DAVENPORT -- A few hundred people congregated at the RiverCenter Saturday morning for messages of faith, forgiveness, love and hope at the 18th annual Quad Cities Prayer Breakfast.
The event, sponsored by Thy Kingdom Come Ministries, featured music performed by Wes Hampton, a Gaither Vocal Band member, and husband and wife speakers, Ted and Gayle Haggard.
Mr. Haggard is a former National Association of Evangelicals president and was pastor of one of the nation's largest churches until a 2006 "personal moral failure," as he has referred to it, led him to leave his church and national office.
The couple then founded St. James Church in Colorado Springs, Colo., in 2010.
The Haggards participated in an interview-like discussion with David Pautsch, executive director of Thy Kingdom Come Ministries, answering questions about getting through their pain over the last several years, the role their faith has played through it all and more.
Mr. Pautsch's questions moved the couple to talk about the pain through the aftermath of the scandal that broke in 2006, which involved sex, drugs and a male prostitute, according to earlier reports.
Mr. Haggard said the couple knows God loves them -- it's "dealing with people" that is difficult. It's a wonderful joy "when someone is as forgiving as God is," he said, but when he was getting "cleaned up," the mess was "so bloody some people couldn't stomach" it.
Ms. Haggard aired her pain, too.
As his wife, "(I) struggled with that sense of betrayal and hurt," she said. She told the crowd that she lost friends, essentially everything they had committed their lives to, and their children lost their dignity.
But "going through all of that" produced growth, she said, and ultimately a "healthier," "happier" and "more intimate" marriage.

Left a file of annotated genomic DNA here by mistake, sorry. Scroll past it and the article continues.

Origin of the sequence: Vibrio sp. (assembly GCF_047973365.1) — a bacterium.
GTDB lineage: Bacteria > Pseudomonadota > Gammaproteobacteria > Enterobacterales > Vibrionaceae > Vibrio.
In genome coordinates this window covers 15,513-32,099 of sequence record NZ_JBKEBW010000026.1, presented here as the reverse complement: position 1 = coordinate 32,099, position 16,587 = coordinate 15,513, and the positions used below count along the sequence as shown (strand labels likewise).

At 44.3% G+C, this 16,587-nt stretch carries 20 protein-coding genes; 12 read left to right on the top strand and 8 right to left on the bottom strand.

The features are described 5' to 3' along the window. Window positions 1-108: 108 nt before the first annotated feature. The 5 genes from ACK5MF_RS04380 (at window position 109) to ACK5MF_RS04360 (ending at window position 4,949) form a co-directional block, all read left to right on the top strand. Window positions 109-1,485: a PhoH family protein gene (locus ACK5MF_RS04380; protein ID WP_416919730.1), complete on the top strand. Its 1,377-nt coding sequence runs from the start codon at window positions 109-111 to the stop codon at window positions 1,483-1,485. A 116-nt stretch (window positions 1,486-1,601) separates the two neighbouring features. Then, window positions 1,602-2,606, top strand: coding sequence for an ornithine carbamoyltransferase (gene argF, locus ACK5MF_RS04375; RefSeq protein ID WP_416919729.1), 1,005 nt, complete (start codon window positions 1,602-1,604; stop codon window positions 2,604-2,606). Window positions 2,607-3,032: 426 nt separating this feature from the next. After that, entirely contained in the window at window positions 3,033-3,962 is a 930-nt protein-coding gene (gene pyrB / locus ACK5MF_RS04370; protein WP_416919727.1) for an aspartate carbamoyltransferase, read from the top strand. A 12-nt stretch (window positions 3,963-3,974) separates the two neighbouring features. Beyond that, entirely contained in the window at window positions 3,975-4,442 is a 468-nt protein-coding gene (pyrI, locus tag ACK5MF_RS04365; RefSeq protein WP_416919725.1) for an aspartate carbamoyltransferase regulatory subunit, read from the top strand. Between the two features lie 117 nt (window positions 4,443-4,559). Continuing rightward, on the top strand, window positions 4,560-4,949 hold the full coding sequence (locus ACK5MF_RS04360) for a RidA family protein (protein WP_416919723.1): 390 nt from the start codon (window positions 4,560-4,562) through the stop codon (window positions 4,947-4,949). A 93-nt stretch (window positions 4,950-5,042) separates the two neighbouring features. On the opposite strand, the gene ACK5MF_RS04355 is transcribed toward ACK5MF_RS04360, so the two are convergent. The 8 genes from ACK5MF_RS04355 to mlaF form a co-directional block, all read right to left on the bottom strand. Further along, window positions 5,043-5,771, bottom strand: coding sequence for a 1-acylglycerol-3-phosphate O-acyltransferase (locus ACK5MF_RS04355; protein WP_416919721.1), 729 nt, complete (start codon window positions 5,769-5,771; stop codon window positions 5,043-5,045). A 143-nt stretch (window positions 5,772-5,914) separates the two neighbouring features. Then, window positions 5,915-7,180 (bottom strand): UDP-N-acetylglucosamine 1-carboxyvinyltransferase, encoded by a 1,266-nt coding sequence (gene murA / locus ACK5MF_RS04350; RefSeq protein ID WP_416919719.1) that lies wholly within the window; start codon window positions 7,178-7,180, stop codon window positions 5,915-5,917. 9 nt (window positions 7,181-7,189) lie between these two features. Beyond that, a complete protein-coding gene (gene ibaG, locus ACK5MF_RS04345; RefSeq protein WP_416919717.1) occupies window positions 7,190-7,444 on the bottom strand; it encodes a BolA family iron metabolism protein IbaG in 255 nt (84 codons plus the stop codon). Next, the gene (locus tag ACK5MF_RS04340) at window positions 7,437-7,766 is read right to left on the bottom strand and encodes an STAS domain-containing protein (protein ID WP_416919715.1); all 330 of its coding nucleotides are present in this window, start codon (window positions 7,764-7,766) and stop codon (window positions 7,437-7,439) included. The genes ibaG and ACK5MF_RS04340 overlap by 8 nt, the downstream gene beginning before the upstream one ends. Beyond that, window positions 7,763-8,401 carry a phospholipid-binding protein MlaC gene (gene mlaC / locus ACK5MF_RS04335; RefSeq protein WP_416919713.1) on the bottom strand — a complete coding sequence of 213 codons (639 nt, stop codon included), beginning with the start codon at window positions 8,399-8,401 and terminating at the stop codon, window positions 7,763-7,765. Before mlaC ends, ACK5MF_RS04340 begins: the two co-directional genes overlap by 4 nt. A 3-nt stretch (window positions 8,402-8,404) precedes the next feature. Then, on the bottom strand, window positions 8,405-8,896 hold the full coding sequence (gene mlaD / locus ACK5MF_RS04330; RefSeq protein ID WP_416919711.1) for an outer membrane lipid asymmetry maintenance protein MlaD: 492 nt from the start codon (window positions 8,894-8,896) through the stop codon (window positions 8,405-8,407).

The pain was "worth it," she said, adding that she is in a better place than before.
For others who may face crossroads in the future, if God gives the grace to love and forgive, "walk through that door," she said. "It will be well worth it."
During the discussion, the couple explained that the Gospel isn't about being perfect.
"We all suffer from our human condition," Ms. Haggard said. The couple had built a family and a church together, and she wasn't going to let her husband's humanity undo or negate the man he is or what the two had accomplished.
The two said they look forward to the future with "hope" because of their faith. "I think I got that hope in the desert," Mr. Haggard said.
Mr. Pautsch asked the two how they would respond to someone who was struggling with their faith and the relevancy of God.
Mr. Haggard explained that Earth is not heaven. In heaven, there is no addiction, evil, hurt or betrayal. There is a lot of "hell on Earth," Mr. Haggard said, "but you can get a slice of heaven."
Earth, Ms. Haggard said, is a "tough place to navigate... I can't imagine going through planet Earth without that hope."
The couple urged the crowd to take care of one another, advocate and encourage one another.
No one is perfect or complete, Mr. Haggard said. "Even on the darkest, darkest day, we know that one day, the sun will rise again."
Today is Wednesday, July 30, the 211th day of 2014. There are 154 days left in the year. 1864 -- 150 years ago: After Sept. 1, every small box of matches will be required to have a 3 cent duty Lincoln stamp on it, and every large box will be one cent for every 100 matches. 1889 -- 125 years ago: Rock Island residents had contributed a total of $1,293 to the American Red Cross for the Johnstown flood relief fund. 1914 -- 100 years ago: Capt. Clark Means, new darkhorse twirler for the ARGUS staff, was in great form in his initial contest as a mound laborer. The result was that THE ARGUS trimmed the Union 6-5. 1939 -- 75 years ago: Hunter and Humprey Moody, young Decatur, Ill, brothers, lack only a few hours of establishing a new world light plane endurance record. 1964 -- 50 years ago: Gates of the 110th annual Mercer County Fair swing open tonight at Aledo for a full week of day and night activity. More that $36,000 will be paid in premiums and race purses. 1989 -- 25 years ago: The baseball field carved out of the cornfield near Dyersville, Iowa, continues to keep dreams alive for hundreds of visitors. Tourists from 26 state and France have visited Dan Lansing's farm to see the baseball diamond seen in the hit movie "Field of Dreams."